Wednesday, October 15

Diego the Hammer

After Diego Hilton comes Diego Tristan. Another ageing striker joins the Hammers on a free. Diego Tristan was nearly signed by Real Madrid once, and there are some great goals of his on Youtube, but as Matt the Stat says, the Wikidedia entry is a little worrying:

"In total Diego Tristán scored 87 goals in the shirt of Deportivo in 4 seasons. However there have been suggestions that Tristán doesn't live like a professional athlete and doesn't do all he's capable of to reach his best level. Eventually the club ran out of patience with him and he was released on 1 September 2006 along with team mate Lionel Scaloni."

He then rejoined Mallorca but was released 31st of January 2007 "due to a lack of fitness, form and goals."

So he should fit in!

Sunday, October 12

Progress through stability

"West Ham is all about progress through stabilty."
Bjorgolfur Gudmundsson, West Ham v Wigan programme August 16, 2008.

Since when... one manager resigned, two defenders sold to Sunderland apparently against the ex-manager's will, three emergency signings made on deadline day, one new manager appointed, one new assistant manager appointed at cost of £1 million, one sponsor in administration, one compensation bill received from Sheffield United of around £50 million after lost tribunal, one takeover bid from Indian billionaire rumoured, one bank Landsbanki (major shareholder Mr Gudmumdsson) placed into receivership.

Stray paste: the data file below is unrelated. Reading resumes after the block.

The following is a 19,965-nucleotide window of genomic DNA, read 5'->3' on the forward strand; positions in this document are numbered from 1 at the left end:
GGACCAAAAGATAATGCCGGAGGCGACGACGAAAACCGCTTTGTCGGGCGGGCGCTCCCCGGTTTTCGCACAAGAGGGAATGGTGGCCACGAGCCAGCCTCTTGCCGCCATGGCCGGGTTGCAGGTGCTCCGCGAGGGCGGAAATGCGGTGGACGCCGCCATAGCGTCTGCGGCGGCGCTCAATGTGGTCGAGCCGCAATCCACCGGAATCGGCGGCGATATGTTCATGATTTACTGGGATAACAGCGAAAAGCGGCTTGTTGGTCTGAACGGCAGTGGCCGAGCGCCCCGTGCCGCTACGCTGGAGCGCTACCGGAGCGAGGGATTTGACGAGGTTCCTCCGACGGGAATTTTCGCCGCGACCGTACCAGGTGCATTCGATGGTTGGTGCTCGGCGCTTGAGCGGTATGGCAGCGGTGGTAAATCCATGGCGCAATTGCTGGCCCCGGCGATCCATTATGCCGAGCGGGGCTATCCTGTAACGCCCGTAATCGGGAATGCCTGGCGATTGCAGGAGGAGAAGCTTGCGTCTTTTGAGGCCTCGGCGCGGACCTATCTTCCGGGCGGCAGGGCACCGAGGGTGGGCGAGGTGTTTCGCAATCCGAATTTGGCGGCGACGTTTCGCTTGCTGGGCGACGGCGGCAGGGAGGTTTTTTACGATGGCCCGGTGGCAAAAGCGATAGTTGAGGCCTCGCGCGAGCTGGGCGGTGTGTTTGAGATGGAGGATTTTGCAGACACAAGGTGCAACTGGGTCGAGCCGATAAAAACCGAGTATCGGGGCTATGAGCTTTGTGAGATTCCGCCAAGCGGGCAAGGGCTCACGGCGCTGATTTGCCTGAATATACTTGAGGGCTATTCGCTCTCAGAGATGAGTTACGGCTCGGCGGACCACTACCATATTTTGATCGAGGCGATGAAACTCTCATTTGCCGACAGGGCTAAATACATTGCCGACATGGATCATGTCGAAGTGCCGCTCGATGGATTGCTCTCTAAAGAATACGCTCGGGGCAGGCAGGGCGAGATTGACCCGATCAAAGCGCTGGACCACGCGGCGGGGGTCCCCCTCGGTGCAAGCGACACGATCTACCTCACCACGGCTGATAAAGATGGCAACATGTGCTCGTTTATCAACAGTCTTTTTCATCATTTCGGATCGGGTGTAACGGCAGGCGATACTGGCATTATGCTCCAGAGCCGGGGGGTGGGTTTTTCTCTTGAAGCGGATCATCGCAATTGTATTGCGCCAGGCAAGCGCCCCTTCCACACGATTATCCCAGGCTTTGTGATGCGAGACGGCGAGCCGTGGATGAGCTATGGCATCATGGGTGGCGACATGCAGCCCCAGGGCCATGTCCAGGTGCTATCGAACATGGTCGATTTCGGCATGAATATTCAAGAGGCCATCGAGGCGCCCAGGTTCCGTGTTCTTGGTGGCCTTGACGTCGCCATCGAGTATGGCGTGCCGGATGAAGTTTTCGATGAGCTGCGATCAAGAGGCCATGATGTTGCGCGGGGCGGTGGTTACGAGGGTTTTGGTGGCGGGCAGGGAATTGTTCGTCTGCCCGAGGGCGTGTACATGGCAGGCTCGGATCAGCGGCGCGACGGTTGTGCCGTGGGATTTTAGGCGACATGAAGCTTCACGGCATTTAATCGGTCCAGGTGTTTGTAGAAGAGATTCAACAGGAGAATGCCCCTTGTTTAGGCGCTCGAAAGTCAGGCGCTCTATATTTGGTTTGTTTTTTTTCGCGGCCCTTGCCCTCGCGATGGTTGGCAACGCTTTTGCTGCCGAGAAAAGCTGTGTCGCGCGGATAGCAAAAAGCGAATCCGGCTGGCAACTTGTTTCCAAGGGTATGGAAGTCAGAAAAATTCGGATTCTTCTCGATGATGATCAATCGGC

Friday, October 10

Where's our money gone?

Well, nothing much ever happens during the international breaks. Apart from global financial disaster and the collapse of Landsbanki resulting in “Meltdown: Hammers on brink as crunch hits football” (the Sun) and “Hammers crunched by credit crisis” (the Daily Mail). The Telegraph even suggested we might have to sell Nigel Quashie as part of the enforced fire-sale.